Step 2: Take Care of Your Share
Sometimes you'll search in vain for any deeper significance. Sometimes he's incredibly annoying, full stop. In that case, the easiest course of action is not to change him (though, as we shall see, this may be possible) but to figure out what you might do to reduce your own irritation.
What to Do
One of the following strategies may help:
Step 3: Train His Brain
If the methods outlined above don't work for you, it may be time for some good old behaviorist training. This is a simple procedure, grounded in the fact that animals (including humans) will repeat behaviors that are positively rewarded and decrease those that aren't. I love behaviorist training because, in contrast to the noble approaches we've already discussed, it doesn't require all those tedious virtues (open communication, self-examination, authenticity, yada yada). It's just plain bribery, though invisible and, of course, well intentioned.
What to Do
Begin by identifying small, easy-to-give treats your mate really loves: praise, chocolate, backrubs, shiny objects...list as many as you can. Hand out these rewards whenever your mate does something you like, especially something that replaces the behavior you most hate. Don't tell him what you're doing, and don't react to the annoying behavior at all (carrots are much more effective than sticks). At first, reward behavior that goes anywhere near what you'd like to see. Then, as the positive behavior increases, offer the reward for more specific actions. This method requires persistence, like housebreaking a puppy, but if you're up for it, you'll find it highly effective.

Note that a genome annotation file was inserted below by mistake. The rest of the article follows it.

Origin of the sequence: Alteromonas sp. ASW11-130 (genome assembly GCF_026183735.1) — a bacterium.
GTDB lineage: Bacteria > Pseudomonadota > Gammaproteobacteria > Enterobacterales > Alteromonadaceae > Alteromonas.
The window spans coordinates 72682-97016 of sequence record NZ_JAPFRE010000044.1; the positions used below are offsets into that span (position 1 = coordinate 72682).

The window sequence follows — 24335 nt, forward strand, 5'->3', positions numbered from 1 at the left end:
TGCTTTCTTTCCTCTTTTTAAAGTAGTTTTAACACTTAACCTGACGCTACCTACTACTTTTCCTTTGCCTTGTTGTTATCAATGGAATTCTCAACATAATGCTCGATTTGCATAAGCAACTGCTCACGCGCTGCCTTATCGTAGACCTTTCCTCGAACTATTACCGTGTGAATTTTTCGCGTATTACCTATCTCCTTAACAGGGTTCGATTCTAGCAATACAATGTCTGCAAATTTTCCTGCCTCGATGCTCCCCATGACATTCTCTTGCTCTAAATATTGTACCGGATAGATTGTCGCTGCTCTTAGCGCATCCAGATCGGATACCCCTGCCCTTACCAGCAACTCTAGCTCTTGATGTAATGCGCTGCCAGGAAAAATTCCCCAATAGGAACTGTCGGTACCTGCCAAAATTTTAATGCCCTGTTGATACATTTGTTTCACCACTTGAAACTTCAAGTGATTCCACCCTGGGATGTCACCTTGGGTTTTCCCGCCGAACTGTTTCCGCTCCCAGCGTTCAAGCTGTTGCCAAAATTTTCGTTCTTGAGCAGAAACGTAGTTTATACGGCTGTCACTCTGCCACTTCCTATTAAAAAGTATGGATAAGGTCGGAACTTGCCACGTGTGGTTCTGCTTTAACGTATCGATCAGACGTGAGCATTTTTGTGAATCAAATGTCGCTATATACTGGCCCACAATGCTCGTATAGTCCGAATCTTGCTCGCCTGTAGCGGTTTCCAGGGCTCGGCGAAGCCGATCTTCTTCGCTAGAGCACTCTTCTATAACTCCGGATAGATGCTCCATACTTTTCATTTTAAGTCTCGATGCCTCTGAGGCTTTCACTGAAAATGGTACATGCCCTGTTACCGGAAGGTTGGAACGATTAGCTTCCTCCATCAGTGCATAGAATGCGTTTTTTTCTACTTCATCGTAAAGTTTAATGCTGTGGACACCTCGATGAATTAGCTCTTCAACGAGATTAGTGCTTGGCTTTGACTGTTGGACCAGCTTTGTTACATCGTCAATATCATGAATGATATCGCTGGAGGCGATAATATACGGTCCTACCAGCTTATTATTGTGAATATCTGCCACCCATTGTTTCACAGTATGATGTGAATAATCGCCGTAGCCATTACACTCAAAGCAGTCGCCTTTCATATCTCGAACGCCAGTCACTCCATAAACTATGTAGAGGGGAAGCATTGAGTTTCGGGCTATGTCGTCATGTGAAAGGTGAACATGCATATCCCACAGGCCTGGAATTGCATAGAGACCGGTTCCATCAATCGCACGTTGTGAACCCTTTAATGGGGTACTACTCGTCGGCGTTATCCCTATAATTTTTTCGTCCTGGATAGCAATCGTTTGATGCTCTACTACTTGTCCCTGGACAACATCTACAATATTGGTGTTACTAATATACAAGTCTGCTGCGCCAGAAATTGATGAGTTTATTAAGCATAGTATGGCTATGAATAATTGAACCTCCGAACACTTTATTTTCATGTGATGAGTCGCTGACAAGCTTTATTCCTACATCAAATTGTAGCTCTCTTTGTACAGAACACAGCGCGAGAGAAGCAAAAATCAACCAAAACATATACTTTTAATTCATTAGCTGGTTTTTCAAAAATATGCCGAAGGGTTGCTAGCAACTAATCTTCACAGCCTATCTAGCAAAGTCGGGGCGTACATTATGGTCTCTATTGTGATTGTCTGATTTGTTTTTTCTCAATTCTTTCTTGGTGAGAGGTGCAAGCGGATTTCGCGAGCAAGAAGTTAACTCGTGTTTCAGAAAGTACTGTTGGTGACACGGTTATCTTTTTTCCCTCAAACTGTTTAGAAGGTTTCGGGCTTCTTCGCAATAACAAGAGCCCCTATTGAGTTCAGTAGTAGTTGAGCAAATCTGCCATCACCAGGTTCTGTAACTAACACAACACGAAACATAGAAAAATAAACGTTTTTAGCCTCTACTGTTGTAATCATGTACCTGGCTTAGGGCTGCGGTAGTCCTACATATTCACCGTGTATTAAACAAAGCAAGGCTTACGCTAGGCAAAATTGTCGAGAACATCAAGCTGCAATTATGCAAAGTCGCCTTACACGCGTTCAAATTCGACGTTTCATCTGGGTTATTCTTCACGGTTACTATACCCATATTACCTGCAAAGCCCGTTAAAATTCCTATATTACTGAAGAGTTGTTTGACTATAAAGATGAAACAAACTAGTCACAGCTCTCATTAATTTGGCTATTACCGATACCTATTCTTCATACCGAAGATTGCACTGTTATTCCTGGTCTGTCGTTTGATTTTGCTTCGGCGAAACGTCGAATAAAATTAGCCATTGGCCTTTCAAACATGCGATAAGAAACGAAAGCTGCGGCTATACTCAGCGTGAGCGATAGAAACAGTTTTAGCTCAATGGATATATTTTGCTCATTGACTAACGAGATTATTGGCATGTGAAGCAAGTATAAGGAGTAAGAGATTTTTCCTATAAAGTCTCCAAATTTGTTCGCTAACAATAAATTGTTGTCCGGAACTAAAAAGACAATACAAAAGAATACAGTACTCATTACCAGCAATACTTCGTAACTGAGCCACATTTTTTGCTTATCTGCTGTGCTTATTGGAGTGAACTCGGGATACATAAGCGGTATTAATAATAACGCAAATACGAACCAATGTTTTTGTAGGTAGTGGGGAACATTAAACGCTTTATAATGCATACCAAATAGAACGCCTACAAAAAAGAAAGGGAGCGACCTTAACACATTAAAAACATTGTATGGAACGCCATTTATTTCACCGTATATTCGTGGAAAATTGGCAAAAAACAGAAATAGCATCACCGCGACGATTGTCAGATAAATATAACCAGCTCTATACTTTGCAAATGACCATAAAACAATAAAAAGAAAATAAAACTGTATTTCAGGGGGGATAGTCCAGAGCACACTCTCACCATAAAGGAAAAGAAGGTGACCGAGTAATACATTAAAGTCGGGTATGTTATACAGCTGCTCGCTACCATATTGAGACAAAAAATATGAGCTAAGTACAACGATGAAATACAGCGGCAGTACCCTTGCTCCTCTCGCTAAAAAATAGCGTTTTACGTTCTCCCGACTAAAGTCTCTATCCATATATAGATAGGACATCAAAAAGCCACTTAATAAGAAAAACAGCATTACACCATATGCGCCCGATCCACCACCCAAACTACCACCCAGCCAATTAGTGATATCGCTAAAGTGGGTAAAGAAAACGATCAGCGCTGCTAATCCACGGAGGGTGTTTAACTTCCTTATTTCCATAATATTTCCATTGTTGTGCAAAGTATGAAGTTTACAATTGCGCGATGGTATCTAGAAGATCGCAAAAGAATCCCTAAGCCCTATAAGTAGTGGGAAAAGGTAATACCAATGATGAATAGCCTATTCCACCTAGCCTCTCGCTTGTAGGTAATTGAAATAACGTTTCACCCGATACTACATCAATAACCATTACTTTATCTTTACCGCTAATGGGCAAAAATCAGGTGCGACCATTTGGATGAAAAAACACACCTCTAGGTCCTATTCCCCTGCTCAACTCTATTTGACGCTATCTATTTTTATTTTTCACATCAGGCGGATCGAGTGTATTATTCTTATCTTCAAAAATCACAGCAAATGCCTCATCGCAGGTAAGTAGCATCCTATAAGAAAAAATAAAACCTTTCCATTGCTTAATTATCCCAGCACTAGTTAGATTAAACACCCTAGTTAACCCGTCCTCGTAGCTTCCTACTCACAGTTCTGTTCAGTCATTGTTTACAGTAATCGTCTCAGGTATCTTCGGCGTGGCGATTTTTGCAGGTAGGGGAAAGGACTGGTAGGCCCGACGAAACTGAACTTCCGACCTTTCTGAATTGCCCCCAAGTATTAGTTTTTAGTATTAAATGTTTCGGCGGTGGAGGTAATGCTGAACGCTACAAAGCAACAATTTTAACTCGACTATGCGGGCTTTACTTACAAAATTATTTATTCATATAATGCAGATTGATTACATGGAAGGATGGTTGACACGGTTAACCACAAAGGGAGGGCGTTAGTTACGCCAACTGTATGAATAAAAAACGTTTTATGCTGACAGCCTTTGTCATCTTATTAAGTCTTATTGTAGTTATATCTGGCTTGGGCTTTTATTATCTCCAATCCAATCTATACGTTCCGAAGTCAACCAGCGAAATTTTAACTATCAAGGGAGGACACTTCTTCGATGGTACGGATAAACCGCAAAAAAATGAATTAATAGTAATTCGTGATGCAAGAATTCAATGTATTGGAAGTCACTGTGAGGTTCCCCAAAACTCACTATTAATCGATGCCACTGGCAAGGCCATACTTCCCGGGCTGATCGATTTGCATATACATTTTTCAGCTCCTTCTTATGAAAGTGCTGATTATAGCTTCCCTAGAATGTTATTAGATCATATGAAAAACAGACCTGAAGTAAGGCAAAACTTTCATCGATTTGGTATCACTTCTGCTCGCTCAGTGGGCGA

Realize this last strategy may seem Machiavellian, but would you rather shower your mate with kisses (real or Hershey's) or emerge from a mental mist to find you've strangled him for doing that weird falsetto humming thing?
I thought so.
This month, then, might be just the time to work on clearing out the fetid pockets of mate-hate in your relationship. Look for meaning in maddening moments, take your share of blame, and use gentle means of changing behavior. Got that? Good girl! Have a piece of chocolate!
Keep this up, and by next Valentine's Day you'll hardly remember how it felt to hate the one you love.
More Insight From Martha Beck
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